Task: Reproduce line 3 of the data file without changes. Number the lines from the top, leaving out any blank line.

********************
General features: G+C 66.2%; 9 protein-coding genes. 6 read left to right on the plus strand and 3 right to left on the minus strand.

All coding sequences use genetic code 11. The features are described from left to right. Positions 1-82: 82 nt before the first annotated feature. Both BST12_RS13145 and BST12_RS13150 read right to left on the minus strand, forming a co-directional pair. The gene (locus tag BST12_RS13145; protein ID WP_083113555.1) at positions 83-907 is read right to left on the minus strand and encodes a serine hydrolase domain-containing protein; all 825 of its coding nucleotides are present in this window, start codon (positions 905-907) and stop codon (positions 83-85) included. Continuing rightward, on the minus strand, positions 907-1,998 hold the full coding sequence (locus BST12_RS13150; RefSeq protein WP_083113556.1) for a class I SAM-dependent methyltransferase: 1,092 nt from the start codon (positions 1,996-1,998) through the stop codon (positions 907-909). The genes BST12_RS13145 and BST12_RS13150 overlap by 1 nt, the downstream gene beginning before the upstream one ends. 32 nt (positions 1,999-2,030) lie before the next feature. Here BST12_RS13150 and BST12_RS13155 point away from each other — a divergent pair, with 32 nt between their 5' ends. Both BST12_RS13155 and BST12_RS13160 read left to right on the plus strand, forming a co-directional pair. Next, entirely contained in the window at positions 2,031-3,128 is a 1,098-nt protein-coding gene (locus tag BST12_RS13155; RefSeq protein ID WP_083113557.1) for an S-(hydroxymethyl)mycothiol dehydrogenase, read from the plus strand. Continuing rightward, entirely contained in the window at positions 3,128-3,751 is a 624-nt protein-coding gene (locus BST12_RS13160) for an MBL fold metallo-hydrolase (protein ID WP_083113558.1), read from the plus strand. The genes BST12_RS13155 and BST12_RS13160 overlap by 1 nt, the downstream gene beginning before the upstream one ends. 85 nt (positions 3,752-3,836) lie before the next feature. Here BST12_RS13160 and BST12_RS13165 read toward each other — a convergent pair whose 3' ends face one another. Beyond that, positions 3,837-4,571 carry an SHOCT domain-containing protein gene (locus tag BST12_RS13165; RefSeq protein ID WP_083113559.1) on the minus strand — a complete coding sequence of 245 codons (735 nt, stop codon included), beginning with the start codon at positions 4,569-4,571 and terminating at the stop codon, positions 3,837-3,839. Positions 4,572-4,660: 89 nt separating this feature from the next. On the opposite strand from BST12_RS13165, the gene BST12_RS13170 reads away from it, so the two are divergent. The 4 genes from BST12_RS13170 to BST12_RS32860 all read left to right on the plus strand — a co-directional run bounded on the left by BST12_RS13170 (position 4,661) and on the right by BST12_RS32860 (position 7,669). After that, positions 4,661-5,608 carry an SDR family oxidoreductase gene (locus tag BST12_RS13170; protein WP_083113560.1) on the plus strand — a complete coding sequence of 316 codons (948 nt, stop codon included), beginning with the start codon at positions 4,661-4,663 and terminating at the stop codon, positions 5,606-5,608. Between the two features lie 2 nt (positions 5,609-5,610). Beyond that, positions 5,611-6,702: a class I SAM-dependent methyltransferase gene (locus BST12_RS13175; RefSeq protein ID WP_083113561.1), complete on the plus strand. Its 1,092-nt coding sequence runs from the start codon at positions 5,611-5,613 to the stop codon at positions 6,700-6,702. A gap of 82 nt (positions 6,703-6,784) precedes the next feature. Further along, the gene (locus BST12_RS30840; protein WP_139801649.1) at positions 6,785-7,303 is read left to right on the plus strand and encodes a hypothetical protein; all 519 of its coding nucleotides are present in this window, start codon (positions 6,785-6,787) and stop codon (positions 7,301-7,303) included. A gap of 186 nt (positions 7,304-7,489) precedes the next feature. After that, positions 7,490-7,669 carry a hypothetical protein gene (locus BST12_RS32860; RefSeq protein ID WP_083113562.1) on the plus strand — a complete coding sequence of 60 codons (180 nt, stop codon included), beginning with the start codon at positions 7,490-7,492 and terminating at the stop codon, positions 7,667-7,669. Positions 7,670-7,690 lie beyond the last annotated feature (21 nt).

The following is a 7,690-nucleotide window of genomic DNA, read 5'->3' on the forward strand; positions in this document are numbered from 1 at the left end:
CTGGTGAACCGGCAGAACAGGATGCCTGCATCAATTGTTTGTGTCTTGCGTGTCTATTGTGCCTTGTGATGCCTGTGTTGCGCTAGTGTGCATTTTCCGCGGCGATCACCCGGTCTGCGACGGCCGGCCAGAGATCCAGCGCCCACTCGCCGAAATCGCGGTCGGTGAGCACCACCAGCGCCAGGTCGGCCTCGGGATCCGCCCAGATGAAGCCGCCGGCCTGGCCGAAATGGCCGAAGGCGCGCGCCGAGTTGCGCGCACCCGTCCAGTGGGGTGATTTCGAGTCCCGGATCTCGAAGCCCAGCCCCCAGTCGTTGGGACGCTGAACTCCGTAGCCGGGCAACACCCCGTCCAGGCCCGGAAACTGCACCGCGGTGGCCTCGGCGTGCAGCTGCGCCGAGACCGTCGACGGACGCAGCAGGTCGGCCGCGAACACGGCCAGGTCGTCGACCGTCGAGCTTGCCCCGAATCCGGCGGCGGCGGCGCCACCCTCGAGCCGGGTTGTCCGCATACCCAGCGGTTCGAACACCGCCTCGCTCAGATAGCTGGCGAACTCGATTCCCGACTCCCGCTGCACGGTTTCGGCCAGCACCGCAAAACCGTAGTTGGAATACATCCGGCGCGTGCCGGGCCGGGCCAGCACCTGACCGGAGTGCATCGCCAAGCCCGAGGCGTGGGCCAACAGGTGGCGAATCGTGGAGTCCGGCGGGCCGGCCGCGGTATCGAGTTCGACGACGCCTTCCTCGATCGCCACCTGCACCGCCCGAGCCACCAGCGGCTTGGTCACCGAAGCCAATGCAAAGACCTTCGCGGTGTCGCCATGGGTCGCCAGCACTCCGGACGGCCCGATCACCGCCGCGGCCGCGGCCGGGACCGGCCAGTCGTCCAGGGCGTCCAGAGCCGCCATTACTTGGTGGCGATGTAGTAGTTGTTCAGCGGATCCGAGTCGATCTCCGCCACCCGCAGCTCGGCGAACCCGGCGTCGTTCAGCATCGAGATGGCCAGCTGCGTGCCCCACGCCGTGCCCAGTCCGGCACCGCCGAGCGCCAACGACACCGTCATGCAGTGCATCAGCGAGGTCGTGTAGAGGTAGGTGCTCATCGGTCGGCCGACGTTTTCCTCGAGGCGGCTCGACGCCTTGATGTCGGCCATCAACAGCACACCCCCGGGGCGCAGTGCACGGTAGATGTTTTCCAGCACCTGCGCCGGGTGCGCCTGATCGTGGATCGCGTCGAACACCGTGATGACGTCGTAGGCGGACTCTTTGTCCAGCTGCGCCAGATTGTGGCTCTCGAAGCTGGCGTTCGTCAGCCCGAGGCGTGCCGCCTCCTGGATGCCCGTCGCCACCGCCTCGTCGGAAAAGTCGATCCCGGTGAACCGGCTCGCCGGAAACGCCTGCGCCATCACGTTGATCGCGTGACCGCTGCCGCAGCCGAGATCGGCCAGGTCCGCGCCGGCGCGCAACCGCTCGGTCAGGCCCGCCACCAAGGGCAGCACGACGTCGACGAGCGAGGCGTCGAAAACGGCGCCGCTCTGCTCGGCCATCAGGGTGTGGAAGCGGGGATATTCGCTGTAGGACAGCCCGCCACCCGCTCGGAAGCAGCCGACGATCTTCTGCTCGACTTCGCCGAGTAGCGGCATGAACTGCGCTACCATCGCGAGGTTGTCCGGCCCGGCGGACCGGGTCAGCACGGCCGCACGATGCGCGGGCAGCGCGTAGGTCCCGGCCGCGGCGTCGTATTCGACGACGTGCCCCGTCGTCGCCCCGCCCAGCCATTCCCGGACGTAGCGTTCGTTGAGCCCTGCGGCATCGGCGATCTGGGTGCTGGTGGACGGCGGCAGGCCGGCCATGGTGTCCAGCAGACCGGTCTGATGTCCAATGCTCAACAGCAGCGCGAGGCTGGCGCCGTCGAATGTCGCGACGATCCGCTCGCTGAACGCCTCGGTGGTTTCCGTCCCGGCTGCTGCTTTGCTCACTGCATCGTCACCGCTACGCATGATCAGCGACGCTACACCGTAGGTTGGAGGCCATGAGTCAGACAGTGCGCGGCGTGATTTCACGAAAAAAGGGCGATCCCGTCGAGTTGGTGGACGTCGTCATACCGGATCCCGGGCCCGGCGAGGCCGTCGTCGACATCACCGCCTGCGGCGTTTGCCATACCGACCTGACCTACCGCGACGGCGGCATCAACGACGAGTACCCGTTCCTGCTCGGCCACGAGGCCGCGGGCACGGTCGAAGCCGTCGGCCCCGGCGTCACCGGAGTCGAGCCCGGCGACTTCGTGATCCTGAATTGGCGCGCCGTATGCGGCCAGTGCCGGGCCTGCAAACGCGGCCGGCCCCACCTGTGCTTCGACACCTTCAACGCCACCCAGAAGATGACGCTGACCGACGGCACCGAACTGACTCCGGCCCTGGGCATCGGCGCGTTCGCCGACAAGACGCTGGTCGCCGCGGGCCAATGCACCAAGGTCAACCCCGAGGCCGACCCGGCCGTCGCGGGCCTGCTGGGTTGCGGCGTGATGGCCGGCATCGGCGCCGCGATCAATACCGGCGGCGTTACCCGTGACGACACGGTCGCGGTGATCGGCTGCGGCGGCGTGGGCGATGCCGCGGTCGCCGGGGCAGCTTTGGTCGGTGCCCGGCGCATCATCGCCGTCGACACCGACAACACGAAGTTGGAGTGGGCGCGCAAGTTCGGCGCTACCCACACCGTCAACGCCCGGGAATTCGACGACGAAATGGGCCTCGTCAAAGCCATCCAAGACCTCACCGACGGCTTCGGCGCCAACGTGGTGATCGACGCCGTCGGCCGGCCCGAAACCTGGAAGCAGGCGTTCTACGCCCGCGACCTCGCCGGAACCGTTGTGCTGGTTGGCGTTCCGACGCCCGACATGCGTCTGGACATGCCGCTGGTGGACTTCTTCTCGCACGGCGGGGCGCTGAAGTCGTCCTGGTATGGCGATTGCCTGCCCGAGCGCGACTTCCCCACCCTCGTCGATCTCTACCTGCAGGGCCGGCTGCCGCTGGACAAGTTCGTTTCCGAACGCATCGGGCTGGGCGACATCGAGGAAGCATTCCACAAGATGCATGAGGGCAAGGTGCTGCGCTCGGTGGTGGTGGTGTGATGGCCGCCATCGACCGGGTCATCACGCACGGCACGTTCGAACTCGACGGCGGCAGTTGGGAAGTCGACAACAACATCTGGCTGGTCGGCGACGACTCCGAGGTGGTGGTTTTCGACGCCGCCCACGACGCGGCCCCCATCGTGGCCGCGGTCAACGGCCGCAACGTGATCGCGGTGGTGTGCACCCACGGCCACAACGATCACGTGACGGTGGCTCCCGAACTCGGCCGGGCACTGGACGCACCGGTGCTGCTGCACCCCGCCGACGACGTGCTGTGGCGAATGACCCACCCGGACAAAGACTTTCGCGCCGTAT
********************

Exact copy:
The following is a 7,690-nucleotide window of genomic DNA, read 5'->3' on the forward strand; positions in this document are numbered from 1 at the left end: